Schmutzig bin bin ich, Milena, endlos schmutzig, darum mache ich ein solches Geschrei mit der Reinheit. Niemand singt so rein als die, welche in der tiefsten HöIle sind; was wir für den Gesang der Engel halten, ist ihr Gesang.


I am dirty, Milena


I am dirty, Milena, endlessly dirty, that is why I make such a fuss about cleanliness. None sing as purely as those in deepest hell; it is their singing that we take for the singing of angels.

Pierre Soulages, Painting, 2013

Pierre Soulages, Painting, 2013

Elendes Leben


Geschlafen, aufgewacht, geschlafen, aufgewacht, elendes Leben.


Miserable life


Slept, woke, slept, woke, miserable life.

Der begrenzte Kreis


Der begrenzte Kreis ist rein.


The closed circle


The closed circle is pure.

Pierre Soulages, Painting, 2013

Pierre Soulages, Painting, 2013

Ziel, Weg, Zögern


Es gibt ein Ziel, aber keinen Weg; was wir Weg nennen, ist Zögern.


Destination, path, hesitation


There is a destination, but no path to it; what we call a path is hesitation.

So fest


So fest wie die Hand den Stein halt. Sie halt ihn aber fest, nur urn ihn desto weiter zu verwerfen. Aber auch in jene Weite führt der Weg.


As tightly


As tightly as the hand holds the stone. It holds it so tight only to cast it as far off as it can. Yet even that distance the path will reach.

Pierre Soulages, Painting, 2013

Pierre Soulages, Painting, 2013

Penetrant jüdisch


Im Kampf zwischen dir und der Welt sekundiere der Welt.


Offensively Jewish


In the struggle between yourself and the world, side with the world.



Verstecke sind unzählige, Rettung nur eine, aber Möglichkeiten der Rettung wieder so viele wie Verstecke.




There are countless hiding-places, but only one salvation; but then again, there are as many paths to salvation as there are hiding-places.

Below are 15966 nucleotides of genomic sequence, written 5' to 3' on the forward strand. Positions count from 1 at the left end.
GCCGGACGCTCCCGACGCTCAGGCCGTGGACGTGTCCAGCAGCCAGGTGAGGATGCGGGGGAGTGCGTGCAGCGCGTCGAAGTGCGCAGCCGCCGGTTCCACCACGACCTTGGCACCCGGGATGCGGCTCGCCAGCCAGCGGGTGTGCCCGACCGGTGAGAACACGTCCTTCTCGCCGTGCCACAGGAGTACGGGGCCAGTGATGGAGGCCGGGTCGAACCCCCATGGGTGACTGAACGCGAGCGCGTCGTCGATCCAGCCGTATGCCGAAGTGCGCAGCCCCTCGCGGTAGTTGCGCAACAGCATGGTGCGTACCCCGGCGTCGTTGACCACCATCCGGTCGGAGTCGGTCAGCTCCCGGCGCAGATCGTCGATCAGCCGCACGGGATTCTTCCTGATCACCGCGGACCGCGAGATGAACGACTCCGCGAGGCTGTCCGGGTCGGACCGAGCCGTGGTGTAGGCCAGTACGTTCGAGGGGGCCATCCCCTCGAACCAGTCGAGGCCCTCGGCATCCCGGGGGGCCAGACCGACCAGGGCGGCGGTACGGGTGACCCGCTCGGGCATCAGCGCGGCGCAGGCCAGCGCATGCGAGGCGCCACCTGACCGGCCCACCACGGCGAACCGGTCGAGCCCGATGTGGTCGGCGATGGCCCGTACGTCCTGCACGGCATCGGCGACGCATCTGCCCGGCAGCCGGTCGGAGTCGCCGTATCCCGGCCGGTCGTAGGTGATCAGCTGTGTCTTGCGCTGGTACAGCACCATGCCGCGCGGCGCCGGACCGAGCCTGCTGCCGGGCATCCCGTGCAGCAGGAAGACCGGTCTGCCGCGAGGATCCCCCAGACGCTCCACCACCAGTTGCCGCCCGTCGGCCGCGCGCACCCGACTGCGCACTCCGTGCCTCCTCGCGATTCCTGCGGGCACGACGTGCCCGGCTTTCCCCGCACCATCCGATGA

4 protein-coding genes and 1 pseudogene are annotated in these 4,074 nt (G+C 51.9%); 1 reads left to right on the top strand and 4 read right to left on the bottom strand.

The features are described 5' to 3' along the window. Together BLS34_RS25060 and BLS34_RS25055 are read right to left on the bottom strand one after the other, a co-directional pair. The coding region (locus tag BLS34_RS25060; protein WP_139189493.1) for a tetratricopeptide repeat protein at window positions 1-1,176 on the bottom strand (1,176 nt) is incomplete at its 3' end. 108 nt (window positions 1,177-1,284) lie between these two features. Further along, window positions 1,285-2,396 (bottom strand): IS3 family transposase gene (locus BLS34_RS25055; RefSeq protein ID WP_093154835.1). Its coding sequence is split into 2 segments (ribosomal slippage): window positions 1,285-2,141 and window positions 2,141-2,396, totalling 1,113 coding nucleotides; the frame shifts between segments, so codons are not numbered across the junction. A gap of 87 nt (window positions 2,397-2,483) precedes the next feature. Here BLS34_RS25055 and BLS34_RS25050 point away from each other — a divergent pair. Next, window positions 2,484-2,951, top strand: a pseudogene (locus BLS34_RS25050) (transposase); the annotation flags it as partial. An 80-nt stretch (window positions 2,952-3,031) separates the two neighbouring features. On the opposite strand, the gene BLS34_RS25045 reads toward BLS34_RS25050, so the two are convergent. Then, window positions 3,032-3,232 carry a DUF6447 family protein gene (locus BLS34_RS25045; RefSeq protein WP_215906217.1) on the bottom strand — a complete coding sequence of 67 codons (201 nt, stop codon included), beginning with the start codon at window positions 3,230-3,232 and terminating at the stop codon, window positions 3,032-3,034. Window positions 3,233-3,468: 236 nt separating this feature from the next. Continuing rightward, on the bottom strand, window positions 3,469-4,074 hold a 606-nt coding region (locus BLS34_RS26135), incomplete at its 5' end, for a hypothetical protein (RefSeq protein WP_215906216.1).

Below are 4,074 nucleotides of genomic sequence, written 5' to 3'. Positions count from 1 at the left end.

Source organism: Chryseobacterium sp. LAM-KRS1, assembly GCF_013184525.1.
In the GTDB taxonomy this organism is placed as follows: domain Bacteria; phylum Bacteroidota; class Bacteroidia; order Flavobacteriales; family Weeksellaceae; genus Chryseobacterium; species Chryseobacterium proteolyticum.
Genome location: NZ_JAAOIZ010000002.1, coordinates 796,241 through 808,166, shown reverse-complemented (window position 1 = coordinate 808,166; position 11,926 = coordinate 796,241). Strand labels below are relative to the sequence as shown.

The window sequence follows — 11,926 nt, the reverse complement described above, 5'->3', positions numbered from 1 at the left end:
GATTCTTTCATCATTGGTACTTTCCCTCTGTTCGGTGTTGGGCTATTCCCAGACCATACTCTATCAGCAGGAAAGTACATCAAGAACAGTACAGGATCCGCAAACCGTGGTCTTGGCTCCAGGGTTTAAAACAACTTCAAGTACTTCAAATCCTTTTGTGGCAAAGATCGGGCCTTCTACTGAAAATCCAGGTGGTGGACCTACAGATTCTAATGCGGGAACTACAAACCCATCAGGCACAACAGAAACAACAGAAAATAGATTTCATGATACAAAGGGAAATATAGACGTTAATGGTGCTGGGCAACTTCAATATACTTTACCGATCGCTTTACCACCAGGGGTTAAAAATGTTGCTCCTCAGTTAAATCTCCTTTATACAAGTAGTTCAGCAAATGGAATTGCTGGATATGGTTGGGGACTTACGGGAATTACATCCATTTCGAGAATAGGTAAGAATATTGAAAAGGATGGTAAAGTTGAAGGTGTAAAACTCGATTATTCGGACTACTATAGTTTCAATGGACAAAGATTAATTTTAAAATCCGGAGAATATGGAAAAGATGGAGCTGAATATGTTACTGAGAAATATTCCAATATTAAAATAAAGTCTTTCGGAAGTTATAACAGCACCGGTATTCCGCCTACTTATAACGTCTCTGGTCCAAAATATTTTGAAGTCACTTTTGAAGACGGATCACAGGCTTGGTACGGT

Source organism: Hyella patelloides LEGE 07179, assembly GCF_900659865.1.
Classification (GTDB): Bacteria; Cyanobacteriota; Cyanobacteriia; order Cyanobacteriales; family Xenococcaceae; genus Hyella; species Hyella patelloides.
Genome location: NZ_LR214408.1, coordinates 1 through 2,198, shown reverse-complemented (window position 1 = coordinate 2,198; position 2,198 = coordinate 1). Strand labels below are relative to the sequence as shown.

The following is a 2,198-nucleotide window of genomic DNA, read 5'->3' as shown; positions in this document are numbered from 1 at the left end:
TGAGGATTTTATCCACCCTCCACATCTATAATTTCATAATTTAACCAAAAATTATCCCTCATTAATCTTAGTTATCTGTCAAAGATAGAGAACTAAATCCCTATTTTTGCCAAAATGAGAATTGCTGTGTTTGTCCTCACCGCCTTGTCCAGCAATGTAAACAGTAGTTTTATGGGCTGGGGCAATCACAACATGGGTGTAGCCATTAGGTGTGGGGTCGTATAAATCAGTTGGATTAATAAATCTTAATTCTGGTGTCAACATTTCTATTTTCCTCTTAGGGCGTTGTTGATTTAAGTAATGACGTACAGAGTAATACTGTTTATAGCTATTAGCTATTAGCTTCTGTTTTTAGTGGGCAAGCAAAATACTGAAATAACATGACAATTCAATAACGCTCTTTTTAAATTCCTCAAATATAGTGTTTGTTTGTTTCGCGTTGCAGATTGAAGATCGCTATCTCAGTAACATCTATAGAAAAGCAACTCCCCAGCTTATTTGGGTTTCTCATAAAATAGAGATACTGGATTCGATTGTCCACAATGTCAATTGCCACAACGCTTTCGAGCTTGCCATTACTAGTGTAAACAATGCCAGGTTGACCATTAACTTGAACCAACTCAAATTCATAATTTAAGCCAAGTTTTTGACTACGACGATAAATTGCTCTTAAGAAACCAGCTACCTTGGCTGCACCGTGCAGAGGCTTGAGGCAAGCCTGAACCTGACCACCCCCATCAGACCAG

Pierre Soulages, Painting, 2014

Pierre Soulages, Painting, 2013

Staunend sahen wir das grosse Pferd


Staunend sahen wir das grosse Pferd. Es durchbrach das Dach unserer Stube. Der bewölkte Himmel zog sich schwach entlang des gewaltigen Umrisses, und rauschend flog die Mähne im Wind.


Amazed, we saw the great horse


Amazed, we saw the great horse. It broke through the ceiling of our room. The cloudy sky scudded weakly along its mighty silhouette as its mane streamed in the wind.

Szene in der Elektrischen


Die Tanzerin Eduardowa, eine Liebhaberin der Musik, fährt wie überall so auch in der Elektrischen in Begleitung zweier Violinisten, die sie häufig spielen Iässt. Denn es besteht kein Verbot, warum in der Elektrischen nicht gespielt werden dürfte, wenn das Spiel gut, den Mitfahrenden angenehm ist und nichts kostet, das heisst, wenn nachher nicht eingesammelt wird. Es ist allerdings im Anfang ein wenig überraschend, und ein Weilchen lang findet jeder, es sei unpassend. Aber bei voller Fahrt, starkem Luftzug und stiller Gasse klingt es hübsch.


Scene on a tram


The dancer Eduardowa, a music lover, travels everywhere, even on the tram, in the company of two violinists whom she frequently calls upon to play. For there is no ban on playing on the tram, provided the playing is good, it is pleasing to the other passengers, and it is free of charge, that is to say, the hat is not passed round afterwards. However, it is initially somewhat surprising and for a little while everyone considers it unseemly. But at full-speed, with a powerful current of air, and in a quiet street, it sounds nice.

Pierre Soulages, Painting, 1990











Nina Hagen

Mara Marietta